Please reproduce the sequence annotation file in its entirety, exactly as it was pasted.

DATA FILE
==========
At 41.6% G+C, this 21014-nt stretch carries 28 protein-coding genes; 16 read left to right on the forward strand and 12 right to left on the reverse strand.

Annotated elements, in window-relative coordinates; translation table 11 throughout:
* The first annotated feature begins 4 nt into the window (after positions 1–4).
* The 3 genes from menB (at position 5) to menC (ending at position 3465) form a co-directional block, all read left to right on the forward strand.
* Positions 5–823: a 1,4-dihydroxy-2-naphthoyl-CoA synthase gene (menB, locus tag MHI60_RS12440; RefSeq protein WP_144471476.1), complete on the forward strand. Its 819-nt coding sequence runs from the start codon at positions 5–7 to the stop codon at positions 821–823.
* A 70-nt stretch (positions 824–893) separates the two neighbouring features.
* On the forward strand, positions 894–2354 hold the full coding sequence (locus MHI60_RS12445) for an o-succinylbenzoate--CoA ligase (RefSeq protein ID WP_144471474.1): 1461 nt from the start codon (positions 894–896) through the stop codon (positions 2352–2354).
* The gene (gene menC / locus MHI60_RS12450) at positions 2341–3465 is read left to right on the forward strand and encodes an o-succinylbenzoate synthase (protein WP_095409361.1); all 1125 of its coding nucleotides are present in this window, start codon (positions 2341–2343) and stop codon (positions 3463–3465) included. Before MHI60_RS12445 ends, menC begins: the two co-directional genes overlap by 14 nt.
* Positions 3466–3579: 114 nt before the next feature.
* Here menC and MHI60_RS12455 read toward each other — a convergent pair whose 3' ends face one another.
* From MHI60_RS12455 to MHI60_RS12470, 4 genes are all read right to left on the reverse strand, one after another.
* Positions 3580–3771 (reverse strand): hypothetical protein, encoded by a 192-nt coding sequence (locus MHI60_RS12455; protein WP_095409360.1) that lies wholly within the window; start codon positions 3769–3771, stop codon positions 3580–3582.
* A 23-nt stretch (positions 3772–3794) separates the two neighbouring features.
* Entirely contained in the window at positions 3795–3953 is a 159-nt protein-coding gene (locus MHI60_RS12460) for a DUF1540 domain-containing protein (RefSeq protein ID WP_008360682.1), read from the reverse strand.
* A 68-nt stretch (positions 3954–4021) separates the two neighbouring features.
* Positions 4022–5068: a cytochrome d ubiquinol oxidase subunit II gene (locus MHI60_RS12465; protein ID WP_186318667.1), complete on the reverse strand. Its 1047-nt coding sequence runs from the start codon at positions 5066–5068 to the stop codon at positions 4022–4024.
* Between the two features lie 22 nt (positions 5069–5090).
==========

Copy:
At 41.6% G+C, this 21014-nt stretch carries 28 protein-coding genes; 16 read left to right on the forward strand and 12 right to left on the reverse strand.

Annotated elements, in window-relative coordinates; translation table 11 throughout:
* The first annotated feature begins 4 nt into the window (after positions 1–4).
* The 3 genes from menB (at position 5) to menC (ending at position 3465) form a co-directional block, all read left to right on the forward strand.
* Positions 5–823: a 1,4-dihydroxy-2-naphthoyl-CoA synthase gene (menB, locus tag MHI60_RS12440; RefSeq protein WP_144471476.1), complete on the forward strand. Its 819-nt coding sequence runs from the start codon at positions 5–7 to the stop codon at positions 821–823.
* A 70-nt stretch (positions 824–893) separates the two neighbouring features.
* On the forward strand, positions 894–2354 hold the full coding sequence (locus MHI60_RS12445) for an o-succinylbenzoate--CoA ligase (RefSeq protein ID WP_144471474.1): 1461 nt from the start codon (positions 894–896) through the stop codon (positions 2352–2354).
* The gene (gene menC / locus MHI60_RS12450) at positions 2341–3465 is read left to right on the forward strand and encodes an o-succinylbenzoate synthase (protein WP_095409361.1); all 1125 of its coding nucleotides are present in this window, start codon (positions 2341–2343) and stop codon (positions 3463–3465) included. Before MHI60_RS12445 ends, menC begins: the two co-directional genes overlap by 14 nt.
* Positions 3466–3579: 114 nt before the next feature.
* Here menC and MHI60_RS12455 read toward each other — a convergent pair whose 3' ends face one another.
* From MHI60_RS12455 to MHI60_RS12470, 4 genes are all read right to left on the reverse strand, one after another.
* Positions 3580–3771 (reverse strand): hypothetical protein, encoded by a 192-nt coding sequence (locus MHI60_RS12455; protein WP_095409360.1) that lies wholly within the window; start codon positions 3769–3771, stop codon positions 3580–3582.
* A 23-nt stretch (positions 3772–3794) separates the two neighbouring features.
* Entirely contained in the window at positions 3795–3953 is a 159-nt protein-coding gene (locus MHI60_RS12460) for a DUF1540 domain-containing protein (RefSeq protein ID WP_008360682.1), read from the reverse strand.
* A 68-nt stretch (positions 3954–4021) separates the two neighbouring features.
* Positions 4022–5068: a cytochrome d ubiquinol oxidase subunit II gene (locus MHI60_RS12465; protein ID WP_186318667.1), complete on the reverse strand. Its 1047-nt coding sequence runs from the start codon at positions 5066–5068 to the stop codon at positions 4022–4024.
* Between the two features lie 22 nt (positions 5069–5090).